Believe it or not, but Super Bowl XLVI was just a little over a week ago and it already seems like a distant memory while the 2011 NFL regular season seems like ages ago—it's amazing how time flies by.
Now as we sit in the midst of NFL draft season, we don't necessarily have to focus all in on the draft; perhaps a little debate entering the 2012 NFL season wouldn't be all that bad.
In that spirit, let's take a look at the NFL's elite quarterbacks entering 2012.
Drew Brees had a magical season in 2011 as he set the NFL record for most passing yards in a single season with 5,476 yards as he smashed Dan Marino's record of 5,084 yards.
To go along with his astronomical amount of yards, Brees threw 46 touchdowns while completing an incredible 71.2 percent of his passes—which is now an NFL record.
Brees led his New Orleans Saints to an impressive 13-3 season but fell just short of the NFC Championship as the San Francisco 49ers forced a pitiful four interceptions out of Brees.
Brees obviously did not end the season the way that he hoped, which makes him No. 4 out of the four elite quarterbacks entering 2012.
Another thing that I might add with Brees is that one of the very few knocks that I have on him is that his weapons are just so good—I think that it's safe to say that New Orleans offense, from its receivers to its offensive line, is one of the best in the NFL.
Tom Brady is like a fine wine; he gets better with age.
Brady had yet another spectacular season this past year as he posted a 105.6 quarterback rating while throwing 39 touchdowns and compiling a phenomenal 5,235 passing yards.
TB12 continued the development of tight ends Rob Gronkowski and Aaron Hernandez as the duo emerged as the NFL's most productive tight end pairs.
Brady ultimately carried the New England Patriots in 2011 as their defense ranked second worst in the NFL, which certainly put a ton of pressure on Brady to produce—and he did, as New England completed a 13-3 season and won the AFC Championship but fell just short in Super Bowl XLVI.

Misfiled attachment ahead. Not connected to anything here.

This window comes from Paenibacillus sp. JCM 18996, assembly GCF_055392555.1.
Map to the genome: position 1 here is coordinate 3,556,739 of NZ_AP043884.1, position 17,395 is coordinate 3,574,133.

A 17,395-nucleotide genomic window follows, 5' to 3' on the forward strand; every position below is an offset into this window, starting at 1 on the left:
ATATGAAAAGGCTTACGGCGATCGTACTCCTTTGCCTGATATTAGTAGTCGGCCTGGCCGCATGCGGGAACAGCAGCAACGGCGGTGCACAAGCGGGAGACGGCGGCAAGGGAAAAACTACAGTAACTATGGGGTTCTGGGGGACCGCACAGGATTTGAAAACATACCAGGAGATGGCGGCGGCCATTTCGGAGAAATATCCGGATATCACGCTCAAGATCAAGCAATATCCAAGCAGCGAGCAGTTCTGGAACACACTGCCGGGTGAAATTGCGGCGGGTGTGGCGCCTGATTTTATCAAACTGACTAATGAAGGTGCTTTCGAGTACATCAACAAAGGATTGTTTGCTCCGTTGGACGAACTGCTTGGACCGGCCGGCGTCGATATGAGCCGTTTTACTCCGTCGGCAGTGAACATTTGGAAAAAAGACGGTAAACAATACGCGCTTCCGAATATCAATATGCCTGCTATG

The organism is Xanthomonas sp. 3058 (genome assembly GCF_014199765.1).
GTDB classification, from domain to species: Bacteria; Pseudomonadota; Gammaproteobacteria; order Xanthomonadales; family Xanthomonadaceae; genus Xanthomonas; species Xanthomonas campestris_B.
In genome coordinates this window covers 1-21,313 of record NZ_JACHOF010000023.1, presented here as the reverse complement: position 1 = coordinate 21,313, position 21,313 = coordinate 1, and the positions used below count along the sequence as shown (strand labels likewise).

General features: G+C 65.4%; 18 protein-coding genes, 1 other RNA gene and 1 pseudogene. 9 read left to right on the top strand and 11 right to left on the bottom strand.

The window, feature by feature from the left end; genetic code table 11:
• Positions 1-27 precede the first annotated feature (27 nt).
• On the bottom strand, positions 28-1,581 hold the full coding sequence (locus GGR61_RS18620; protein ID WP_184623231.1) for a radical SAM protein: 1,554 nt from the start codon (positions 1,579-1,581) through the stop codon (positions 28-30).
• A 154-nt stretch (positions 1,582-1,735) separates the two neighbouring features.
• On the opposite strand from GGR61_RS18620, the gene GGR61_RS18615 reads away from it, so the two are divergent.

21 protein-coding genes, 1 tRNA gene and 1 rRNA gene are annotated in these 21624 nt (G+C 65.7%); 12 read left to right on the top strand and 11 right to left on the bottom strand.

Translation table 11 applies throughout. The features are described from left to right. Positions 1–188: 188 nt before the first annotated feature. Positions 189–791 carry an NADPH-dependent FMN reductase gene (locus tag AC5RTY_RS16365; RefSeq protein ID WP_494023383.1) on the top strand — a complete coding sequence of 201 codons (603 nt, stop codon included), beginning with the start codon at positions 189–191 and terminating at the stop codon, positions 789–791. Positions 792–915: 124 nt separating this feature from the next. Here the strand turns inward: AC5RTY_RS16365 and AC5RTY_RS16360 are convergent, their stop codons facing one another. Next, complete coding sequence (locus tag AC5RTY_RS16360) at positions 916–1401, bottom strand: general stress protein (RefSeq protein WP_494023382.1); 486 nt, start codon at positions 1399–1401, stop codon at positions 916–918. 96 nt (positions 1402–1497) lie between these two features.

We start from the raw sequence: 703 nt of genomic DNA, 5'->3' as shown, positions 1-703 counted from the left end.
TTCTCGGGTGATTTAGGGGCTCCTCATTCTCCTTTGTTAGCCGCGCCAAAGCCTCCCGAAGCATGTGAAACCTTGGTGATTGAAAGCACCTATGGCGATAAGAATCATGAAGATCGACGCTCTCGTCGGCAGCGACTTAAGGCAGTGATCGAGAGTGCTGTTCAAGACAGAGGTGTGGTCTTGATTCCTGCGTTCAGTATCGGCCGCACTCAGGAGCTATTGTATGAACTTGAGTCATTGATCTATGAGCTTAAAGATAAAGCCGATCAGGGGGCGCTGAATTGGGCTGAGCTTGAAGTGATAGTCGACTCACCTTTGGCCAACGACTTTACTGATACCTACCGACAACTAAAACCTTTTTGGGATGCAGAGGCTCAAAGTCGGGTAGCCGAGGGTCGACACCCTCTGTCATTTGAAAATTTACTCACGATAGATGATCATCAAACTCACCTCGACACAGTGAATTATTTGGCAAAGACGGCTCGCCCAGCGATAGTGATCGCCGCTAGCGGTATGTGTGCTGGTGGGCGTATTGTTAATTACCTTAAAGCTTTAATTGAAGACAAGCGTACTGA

It may be a long offseason for Brady, but hopefully the Patriots can add some more talent on both sides of the ball to set themselves up for make yet another run at a Super Bowl in 2012.
Eli Manning can talk the talk and can definitely walk the walk.
I think we can all remember Manning's comments entering the 2011, the ones about how he belongs in the elite category of quarterbacks. Well, he proved his point, as he's the second-best quarterback entering 2012.
Manning may not have had the greatest statistical season as he finished with a 92.9 quarterback rating while throwing 29 touchdowns compared to 16 interceptions, but he posted those numbers with the NFL's worst rushing attack.
Does he impress you now? I would hope so.
Manning led his New York Giants to a shaky 9-7 record but ultimately made the playoffs as they won the NFC East.
From that point on, Manning was money.
Through his four postseason games, Manning threw just one interception to nine touchdowns while posting a 103.3 quarterback rating and completing 106 of his 163 passes.
When the game is on the line, out of any quarterback in the NFL today, I would want Eli Manning to be in control of the offense.
Aaron Rodgers and the Green Bay Packers had one remarkable regular season as they finished 15-1 but struggled in the postseason, losing their first playoff game against the New York Giants.
Regardless of falling short in the playoffs, Rodgers was named the 2011 NFL MVP as he threw for an incredible 45 touchdowns while being intercepted just six times. He also completed 65.4 percent of his passes for 4,643 yards and posted a 122.5 quarterback rating—and that's playing in one less regular-season game.
Heading into 2012, there is no one that matches up with Rodgers. He had an unbelievable season in 2011 and will look to improve on that mark this year.
Let's put it this way: It's like Rodgers was playing a totally different game than everyone else in 2011.